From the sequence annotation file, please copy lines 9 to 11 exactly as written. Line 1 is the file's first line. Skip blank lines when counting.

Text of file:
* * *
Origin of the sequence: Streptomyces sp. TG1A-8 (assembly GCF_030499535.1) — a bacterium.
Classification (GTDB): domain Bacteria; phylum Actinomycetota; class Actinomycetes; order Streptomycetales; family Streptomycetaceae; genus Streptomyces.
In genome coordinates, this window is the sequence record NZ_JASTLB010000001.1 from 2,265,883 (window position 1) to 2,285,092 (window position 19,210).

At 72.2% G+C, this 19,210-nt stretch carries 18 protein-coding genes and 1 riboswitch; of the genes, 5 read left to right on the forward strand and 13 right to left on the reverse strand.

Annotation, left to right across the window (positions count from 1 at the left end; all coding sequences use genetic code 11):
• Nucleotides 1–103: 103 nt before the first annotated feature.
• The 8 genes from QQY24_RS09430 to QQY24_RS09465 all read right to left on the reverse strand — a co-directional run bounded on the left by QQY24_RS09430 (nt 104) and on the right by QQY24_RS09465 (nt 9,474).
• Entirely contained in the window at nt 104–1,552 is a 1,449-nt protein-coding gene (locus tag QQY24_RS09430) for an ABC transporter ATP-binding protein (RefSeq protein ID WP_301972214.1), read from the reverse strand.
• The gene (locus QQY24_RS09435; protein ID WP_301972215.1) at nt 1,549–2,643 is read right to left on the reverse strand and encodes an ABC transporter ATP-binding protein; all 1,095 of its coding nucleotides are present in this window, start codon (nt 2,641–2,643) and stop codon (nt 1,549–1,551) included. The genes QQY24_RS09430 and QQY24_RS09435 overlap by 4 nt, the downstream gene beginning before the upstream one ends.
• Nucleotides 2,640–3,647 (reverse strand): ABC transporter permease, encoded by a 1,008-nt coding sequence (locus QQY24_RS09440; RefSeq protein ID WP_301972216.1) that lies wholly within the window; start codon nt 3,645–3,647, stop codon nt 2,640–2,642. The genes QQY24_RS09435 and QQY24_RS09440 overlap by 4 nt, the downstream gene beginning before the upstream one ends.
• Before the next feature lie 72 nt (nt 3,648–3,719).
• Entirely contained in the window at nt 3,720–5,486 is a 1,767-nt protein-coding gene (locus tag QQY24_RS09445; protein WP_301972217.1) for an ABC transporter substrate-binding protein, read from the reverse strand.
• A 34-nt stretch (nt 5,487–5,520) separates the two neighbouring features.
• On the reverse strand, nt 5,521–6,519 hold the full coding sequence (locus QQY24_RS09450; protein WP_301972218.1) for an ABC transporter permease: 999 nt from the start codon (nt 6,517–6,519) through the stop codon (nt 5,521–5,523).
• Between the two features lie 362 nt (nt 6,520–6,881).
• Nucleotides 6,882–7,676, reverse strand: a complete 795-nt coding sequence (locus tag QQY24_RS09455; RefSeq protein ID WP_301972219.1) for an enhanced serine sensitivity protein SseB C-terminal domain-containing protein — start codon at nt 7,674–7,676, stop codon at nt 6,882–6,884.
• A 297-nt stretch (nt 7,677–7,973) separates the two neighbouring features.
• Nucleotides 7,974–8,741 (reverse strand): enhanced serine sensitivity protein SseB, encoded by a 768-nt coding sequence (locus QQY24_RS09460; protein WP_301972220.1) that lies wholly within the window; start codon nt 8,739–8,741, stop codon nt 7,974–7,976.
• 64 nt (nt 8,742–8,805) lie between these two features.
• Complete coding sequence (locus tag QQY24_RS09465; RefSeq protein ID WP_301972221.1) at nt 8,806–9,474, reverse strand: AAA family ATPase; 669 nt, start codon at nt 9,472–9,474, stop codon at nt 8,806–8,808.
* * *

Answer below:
• The gene (locus QQY24_RS09435; protein ID WP_301972215.1) at nt 1,549–2,643 is read right to left on the reverse strand and encodes an ABC transporter ATP-binding protein; all 1,095 of its coding nucleotides are present in this window, start codon (nt 2,641–2,643) and stop codon (nt 1,549–1,551) included. The genes QQY24_RS09430 and QQY24_RS09435 overlap by 4 nt, the downstream gene beginning before the upstream one ends.
• Nucleotides 2,640–3,647 (reverse strand): ABC transporter permease, encoded by a 1,008-nt coding sequence (locus QQY24_RS09440; RefSeq protein ID WP_301972216.1) that lies wholly within the window; start codon nt 3,645–3,647, stop codon nt 2,640–2,642. The genes QQY24_RS09435 and QQY24_RS09440 overlap by 4 nt, the downstream gene beginning before the upstream one ends.
• Before the next feature lie 72 nt (nt 3,648–3,719).